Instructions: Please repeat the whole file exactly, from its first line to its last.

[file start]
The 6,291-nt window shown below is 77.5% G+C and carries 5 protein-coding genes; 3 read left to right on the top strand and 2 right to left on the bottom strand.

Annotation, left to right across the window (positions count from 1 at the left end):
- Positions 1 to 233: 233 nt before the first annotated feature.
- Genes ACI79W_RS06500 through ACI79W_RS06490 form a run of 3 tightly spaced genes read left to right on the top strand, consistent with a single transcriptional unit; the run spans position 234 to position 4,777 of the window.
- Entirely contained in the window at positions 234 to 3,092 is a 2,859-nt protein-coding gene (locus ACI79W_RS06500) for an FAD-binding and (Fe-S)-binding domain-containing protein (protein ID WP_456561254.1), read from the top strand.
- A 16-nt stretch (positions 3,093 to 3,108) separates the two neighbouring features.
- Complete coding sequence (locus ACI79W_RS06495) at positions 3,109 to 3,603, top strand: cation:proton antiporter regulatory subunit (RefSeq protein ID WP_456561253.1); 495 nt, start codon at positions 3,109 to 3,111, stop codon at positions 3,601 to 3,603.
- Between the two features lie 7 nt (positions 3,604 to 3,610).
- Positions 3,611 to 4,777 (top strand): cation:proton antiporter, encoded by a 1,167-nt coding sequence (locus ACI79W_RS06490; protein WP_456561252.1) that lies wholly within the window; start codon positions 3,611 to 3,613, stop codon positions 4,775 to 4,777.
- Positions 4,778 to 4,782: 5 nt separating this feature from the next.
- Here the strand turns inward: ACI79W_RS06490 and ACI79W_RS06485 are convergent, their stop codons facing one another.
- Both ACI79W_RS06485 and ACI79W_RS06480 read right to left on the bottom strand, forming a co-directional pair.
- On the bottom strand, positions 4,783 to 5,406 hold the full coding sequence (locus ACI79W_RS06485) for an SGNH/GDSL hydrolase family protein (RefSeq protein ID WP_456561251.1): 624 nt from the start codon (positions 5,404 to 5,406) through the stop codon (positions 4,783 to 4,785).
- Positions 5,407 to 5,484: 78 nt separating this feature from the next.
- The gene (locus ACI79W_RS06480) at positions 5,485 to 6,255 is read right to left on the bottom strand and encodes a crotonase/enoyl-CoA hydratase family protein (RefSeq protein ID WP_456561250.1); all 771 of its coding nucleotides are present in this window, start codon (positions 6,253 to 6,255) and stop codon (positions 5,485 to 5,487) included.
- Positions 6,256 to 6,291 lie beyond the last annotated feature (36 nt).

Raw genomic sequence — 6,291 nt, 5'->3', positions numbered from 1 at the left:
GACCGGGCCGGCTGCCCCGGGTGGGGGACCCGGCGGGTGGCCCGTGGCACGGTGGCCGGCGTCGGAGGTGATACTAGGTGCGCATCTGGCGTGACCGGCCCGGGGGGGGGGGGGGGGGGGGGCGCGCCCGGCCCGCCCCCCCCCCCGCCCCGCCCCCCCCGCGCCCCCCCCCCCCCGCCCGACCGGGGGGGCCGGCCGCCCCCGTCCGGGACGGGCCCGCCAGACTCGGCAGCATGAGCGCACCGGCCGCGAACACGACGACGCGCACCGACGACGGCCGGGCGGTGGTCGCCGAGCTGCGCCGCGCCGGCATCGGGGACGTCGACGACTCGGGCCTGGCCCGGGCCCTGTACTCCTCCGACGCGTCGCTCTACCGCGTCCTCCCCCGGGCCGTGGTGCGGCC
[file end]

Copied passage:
The 6,291-nt window shown below is 77.5% G+C and carries 5 protein-coding genes; 3 read left to right on the top strand and 2 right to left on the bottom strand.

Annotation, left to right across the window (positions count from 1 at the left end):
- Positions 1 to 233: 233 nt before the first annotated feature.
- Genes ACI79W_RS06500 through ACI79W_RS06490 form a run of 3 tightly spaced genes read left to right on the top strand, consistent with a single transcriptional unit; the run spans position 234 to position 4,777 of the window.
- Entirely contained in the window at positions 234 to 3,092 is a 2,859-nt protein-coding gene (locus ACI79W_RS06500) for an FAD-binding and (Fe-S)-binding domain-containing protein (protein ID WP_456561254.1), read from the top strand.
- A 16-nt stretch (positions 3,093 to 3,108) separates the two neighbouring features.
- Complete coding sequence (locus ACI79W_RS06495) at positions 3,109 to 3,603, top strand: cation:proton antiporter regulatory subunit (RefSeq protein ID WP_456561253.1); 495 nt, start codon at positions 3,109 to 3,111, stop codon at positions 3,601 to 3,603.
- Between the two features lie 7 nt (positions 3,604 to 3,610).
- Positions 3,611 to 4,777 (top strand): cation:proton antiporter, encoded by a 1,167-nt coding sequence (locus ACI79W_RS06490; protein WP_456561252.1) that lies wholly within the window; start codon positions 3,611 to 3,613, stop codon positions 4,775 to 4,777.
- Positions 4,778 to 4,782: 5 nt separating this feature from the next.
- Here the strand turns inward: ACI79W_RS06490 and ACI79W_RS06485 are convergent, their stop codons facing one another.
- Both ACI79W_RS06485 and ACI79W_RS06480 read right to left on the bottom strand, forming a co-directional pair.
- On the bottom strand, positions 4,783 to 5,406 hold the full coding sequence (locus ACI79W_RS06485) for an SGNH/GDSL hydrolase family protein (RefSeq protein ID WP_456561251.1): 624 nt from the start codon (positions 5,404 to 5,406) through the stop codon (positions 4,783 to 4,785).
- Positions 5,407 to 5,484: 78 nt separating this feature from the next.
- The gene (locus ACI79W_RS06480) at positions 5,485 to 6,255 is read right to left on the bottom strand and encodes a crotonase/enoyl-CoA hydratase family protein (RefSeq protein ID WP_456561250.1); all 771 of its coding nucleotides are present in this window, start codon (positions 6,253 to 6,255) and stop codon (positions 5,485 to 5,487) included.
- Positions 6,256 to 6,291 lie beyond the last annotated feature (36 nt).

Raw genomic sequence — 6,291 nt, 5'->3', positions numbered from 1 at the left:
GACCGGGCCGGCTGCCCCGGGTGGGGGACCCGGCGGGTGGCCCGTGGCACGGTGGCCGGCGTCGGAGGTGATACTAGGTGCGCATCTGGCGTGACCGGCCCGGGGGGGGGGGGGGGGGGGGGCGCGCCCGGCCCGCCCCCCCCCCCGCCCCGCCCCCCCCGCGCCCCCCCCCCCCCGCCCGACCGGGGGGGCCGGCCGCCCCCGTCCGGGACGGGCCCGCCAGACTCGGCAGCATGAGCGCACCGGCCGCGAACACGACGACGCGCACCGACGACGGCCGGGCGGTGGTCGCCGAGCTGCGCCGCGCCGGCATCGGGGACGTCGACGACTCGGGCCTGGCCCGGGCCCTGTACTCCTCCGACGCGTCGCTCTACCGCGTCCTCCCCCGGGCCGTGGTGCGGCC